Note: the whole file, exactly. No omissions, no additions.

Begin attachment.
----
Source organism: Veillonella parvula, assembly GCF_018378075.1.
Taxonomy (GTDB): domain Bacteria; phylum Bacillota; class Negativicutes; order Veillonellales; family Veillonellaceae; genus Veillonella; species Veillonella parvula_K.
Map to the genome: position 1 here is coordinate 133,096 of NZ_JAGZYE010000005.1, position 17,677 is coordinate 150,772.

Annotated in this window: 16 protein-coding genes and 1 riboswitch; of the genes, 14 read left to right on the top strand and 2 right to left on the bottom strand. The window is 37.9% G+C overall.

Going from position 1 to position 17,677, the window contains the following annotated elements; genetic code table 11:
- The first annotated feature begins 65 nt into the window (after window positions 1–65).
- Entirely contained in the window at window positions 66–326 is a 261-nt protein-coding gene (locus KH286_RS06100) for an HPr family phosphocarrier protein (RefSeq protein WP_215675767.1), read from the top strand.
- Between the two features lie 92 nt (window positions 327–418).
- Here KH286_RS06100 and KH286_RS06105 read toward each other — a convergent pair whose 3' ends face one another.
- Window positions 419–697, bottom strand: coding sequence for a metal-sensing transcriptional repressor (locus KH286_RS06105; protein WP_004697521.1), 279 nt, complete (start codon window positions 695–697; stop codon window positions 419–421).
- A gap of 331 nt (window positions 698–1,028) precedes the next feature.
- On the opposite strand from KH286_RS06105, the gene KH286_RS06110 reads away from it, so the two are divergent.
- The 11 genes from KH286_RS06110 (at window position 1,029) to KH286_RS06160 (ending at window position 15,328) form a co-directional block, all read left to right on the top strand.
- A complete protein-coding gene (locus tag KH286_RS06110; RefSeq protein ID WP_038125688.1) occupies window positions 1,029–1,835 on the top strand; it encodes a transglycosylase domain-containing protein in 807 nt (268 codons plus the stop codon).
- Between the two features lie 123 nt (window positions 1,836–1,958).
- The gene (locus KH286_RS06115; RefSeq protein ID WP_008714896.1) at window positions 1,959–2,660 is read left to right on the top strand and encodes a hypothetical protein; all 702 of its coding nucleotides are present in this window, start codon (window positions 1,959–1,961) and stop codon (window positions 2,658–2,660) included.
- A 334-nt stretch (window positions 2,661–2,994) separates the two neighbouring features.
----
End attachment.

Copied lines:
Source organism: Veillonella parvula, assembly GCF_018378075.1.
Taxonomy (GTDB): domain Bacteria; phylum Bacillota; class Negativicutes; order Veillonellales; family Veillonellaceae; genus Veillonella; species Veillonella parvula_K.
Map to the genome: position 1 here is coordinate 133,096 of NZ_JAGZYE010000005.1, position 17,677 is coordinate 150,772.

Annotated in this window: 16 protein-coding genes and 1 riboswitch; of the genes, 14 read left to right on the top strand and 2 right to left on the bottom strand. The window is 37.9% G+C overall.

Going from position 1 to position 17,677, the window contains the following annotated elements; genetic code table 11:
- The first annotated feature begins 65 nt into the window (after window positions 1–65).
- Entirely contained in the window at window positions 66–326 is a 261-nt protein-coding gene (locus KH286_RS06100) for an HPr family phosphocarrier protein (RefSeq protein WP_215675767.1), read from the top strand.
- Between the two features lie 92 nt (window positions 327–418).
- Here KH286_RS06100 and KH286_RS06105 read toward each other — a convergent pair whose 3' ends face one another.
- Window positions 419–697, bottom strand: coding sequence for a metal-sensing transcriptional repressor (locus KH286_RS06105; protein WP_004697521.1), 279 nt, complete (start codon window positions 695–697; stop codon window positions 419–421).
- A gap of 331 nt (window positions 698–1,028) precedes the next feature.
- On the opposite strand from KH286_RS06105, the gene KH286_RS06110 reads away from it, so the two are divergent.
- The 11 genes from KH286_RS06110 (at window position 1,029) to KH286_RS06160 (ending at window position 15,328) form a co-directional block, all read left to right on the top strand.
- A complete protein-coding gene (locus tag KH286_RS06110; RefSeq protein ID WP_038125688.1) occupies window positions 1,029–1,835 on the top strand; it encodes a transglycosylase domain-containing protein in 807 nt (268 codons plus the stop codon).
- Between the two features lie 123 nt (window positions 1,836–1,958).
- The gene (locus KH286_RS06115; RefSeq protein ID WP_008714896.1) at window positions 1,959–2,660 is read left to right on the top strand and encodes a hypothetical protein; all 702 of its coding nucleotides are present in this window, start codon (window positions 1,959–1,961) and stop codon (window positions 2,658–2,660) included.
- A 334-nt stretch (window positions 2,661–2,994) separates the two neighbouring features.